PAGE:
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Steamboat Willie steers into the public domain

By Ariel Lee Feb. 14, 2024 The black ears, oversized gloves and big yellow shoes of this special mouse are recognizable everywhere. An icon of the Walt Disney franchise, Mickey Mouse was first created in 1928 by Walt Disney and Ub Iwerks. The original version of Mickey is known as Steamboat Willie, who steers a steamboat while whistling to a song. However, Steamboat Willie’s 95-year copyright term expired at the beginning of this year, placing him in the public domain. Now unprotected by intellectual property laws such as copyright, trademark or patent laws, no one owns the character—yet anyone is allowed to use it.

Keeping Mickey Mouse’s copyright for 95 years was not an easy process. Disney had to lobby the U.S. government to bypass the original expiration date in 1984, altering the copyright law to last 50 years after the creator’s death. Disney lobbied the government again in 2004 when Walt Disney Co. chairman Michael D. Eisner requested another 20-year extension. Despite Disney’s efforts to renew the copyright once more, U.S. copyright law dictates that the company is only able to hold exclusive rights to the hallmark for 95 years—which expired on Jan. 1 this year.


Daniel Choi Art

With Steamboat Willie going public, artists now have the freedom to produce creative, unique pieces inspired by the character. For example, there have been renditions of the original Steamboat Willie in the anime style. Similar adaptations have also been created with other Disney characters in the public domain, such as Winnie the Pooh, who was reimagined as a bloodthirsty murderer in a horror movie titled “Winnie the Pooh: Blood and Honey.” Similar ideas are circulating about putting Mickey Mouse into a horror movie. 

“Mickey becoming public can lead to more creativity because a big part of art is inspiration from others. Other animators or artists can build off of Mickey’s design to create new, modernized work. Characters' copyrights should be allowed to expire and enter the public domain like Mickey because, after a period of time, the general public should have the ability to expand on a creative work,” Sophomore Isabella Cruz said.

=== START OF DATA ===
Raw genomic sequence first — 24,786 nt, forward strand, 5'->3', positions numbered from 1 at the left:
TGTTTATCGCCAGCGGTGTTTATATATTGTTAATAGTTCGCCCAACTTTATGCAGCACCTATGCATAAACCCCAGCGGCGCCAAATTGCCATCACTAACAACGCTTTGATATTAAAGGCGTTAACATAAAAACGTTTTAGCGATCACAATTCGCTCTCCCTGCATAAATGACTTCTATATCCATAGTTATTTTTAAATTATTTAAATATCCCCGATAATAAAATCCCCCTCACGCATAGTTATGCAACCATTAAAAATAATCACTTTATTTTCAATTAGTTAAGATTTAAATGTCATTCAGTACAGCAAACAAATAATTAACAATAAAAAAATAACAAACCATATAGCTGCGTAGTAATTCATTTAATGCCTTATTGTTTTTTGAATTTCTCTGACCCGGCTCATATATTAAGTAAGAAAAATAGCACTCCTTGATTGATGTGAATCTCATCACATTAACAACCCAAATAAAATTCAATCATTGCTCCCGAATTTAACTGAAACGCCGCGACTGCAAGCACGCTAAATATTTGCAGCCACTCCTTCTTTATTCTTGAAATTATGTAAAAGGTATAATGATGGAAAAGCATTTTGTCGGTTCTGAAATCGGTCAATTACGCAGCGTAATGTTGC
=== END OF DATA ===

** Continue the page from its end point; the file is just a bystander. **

However, some netizens worry that this will destroy the pure, innocent figures of these children’s show characters. Moreover, many believe that copyright must be preserved to protect symbolic characters. 

“Steamboat Willie becoming a public figure will most likely impact Disney by making the original character more widely known and allowing for more opportunities to gain publicity through the creation of new merchandise, media and potentially theme parks. However, I think that Mickey's new publicity could also end up harming the company because people may abuse the lack of copyright,” Freshman Jessamine Sloan said. 

While Steamboat Willie is in the public domain, the latest version of Mickey Mouse is still owned by Disney, meaning that there can be no new interpretations of this character. This way, Mickey will continue to play a leading role as a global ambassador for the Walt Disney franchise in merchandise and theme park attractions. Any pieces that use the Mickey mascot can still be taken to court by Disney, and the artist may be sued. However, as long as they use the original Steamboat Willie, nothing will be charged.

As the public continues to debate over whether the copyright of iconic characters should be kept or allowed to expire, Steamboat Willie going public has spurred a bloom of creativity from artists, which could further expand the popularity of Disney’s franchise and bring to light the history of Mickey Mouse.

 

About the Contributors

Ariel Lee staff writer Ariel Lee is a freshman at Leland High School and is a page writer for her first year in journalism. In her free time, she likes to sleep, do nothing, binge shows (kdramas), and listen to music.

Daniel Choi artist Daniel Choi is a junior at Leland High School and an artist for The Charger Account. During his free time, he enjoys watching shows, taking walks, and sleeping.

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